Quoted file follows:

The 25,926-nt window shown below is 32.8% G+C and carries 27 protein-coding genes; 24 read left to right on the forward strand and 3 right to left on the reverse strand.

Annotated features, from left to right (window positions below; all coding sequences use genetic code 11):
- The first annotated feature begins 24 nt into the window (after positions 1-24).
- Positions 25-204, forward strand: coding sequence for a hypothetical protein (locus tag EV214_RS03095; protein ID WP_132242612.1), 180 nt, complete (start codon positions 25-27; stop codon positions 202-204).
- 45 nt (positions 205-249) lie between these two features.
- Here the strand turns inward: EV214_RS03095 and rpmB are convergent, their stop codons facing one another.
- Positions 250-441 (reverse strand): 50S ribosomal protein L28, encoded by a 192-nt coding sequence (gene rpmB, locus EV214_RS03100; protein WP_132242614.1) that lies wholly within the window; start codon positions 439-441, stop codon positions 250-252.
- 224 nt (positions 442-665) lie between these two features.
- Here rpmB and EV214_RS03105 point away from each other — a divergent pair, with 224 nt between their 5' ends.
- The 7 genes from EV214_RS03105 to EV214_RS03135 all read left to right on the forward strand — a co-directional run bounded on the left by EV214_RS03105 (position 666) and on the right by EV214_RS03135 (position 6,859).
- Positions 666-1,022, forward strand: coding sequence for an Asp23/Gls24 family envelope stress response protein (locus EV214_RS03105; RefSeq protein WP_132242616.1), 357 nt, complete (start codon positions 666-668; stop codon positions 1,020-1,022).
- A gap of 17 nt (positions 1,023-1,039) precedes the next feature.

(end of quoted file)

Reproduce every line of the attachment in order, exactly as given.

The 25,926-nt window shown below is 32.8% G+C and carries 27 protein-coding genes; 24 read left to right on the forward strand and 3 right to left on the reverse strand.

Annotated features, from left to right (window positions below; all coding sequences use genetic code 11):
- The first annotated feature begins 24 nt into the window (after positions 1-24).
- Positions 25-204, forward strand: coding sequence for a hypothetical protein (locus tag EV214_RS03095; protein ID WP_132242612.1), 180 nt, complete (start codon positions 25-27; stop codon positions 202-204).
- 45 nt (positions 205-249) lie between these two features.
- Here the strand turns inward: EV214_RS03095 and rpmB are convergent, their stop codons facing one another.
- Positions 250-441 (reverse strand): 50S ribosomal protein L28, encoded by a 192-nt coding sequence (gene rpmB, locus EV214_RS03100; protein WP_132242614.1) that lies wholly within the window; start codon positions 439-441, stop codon positions 250-252.
- 224 nt (positions 442-665) lie between these two features.
- Here rpmB and EV214_RS03105 point away from each other — a divergent pair, with 224 nt between their 5' ends.
- The 7 genes from EV214_RS03105 to EV214_RS03135 all read left to right on the forward strand — a co-directional run bounded on the left by EV214_RS03105 (position 666) and on the right by EV214_RS03135 (position 6,859).
- Positions 666-1,022, forward strand: coding sequence for an Asp23/Gls24 family envelope stress response protein (locus EV214_RS03105; RefSeq protein WP_132242616.1), 357 nt, complete (start codon positions 666-668; stop codon positions 1,020-1,022).
- A gap of 17 nt (positions 1,023-1,039) precedes the next feature.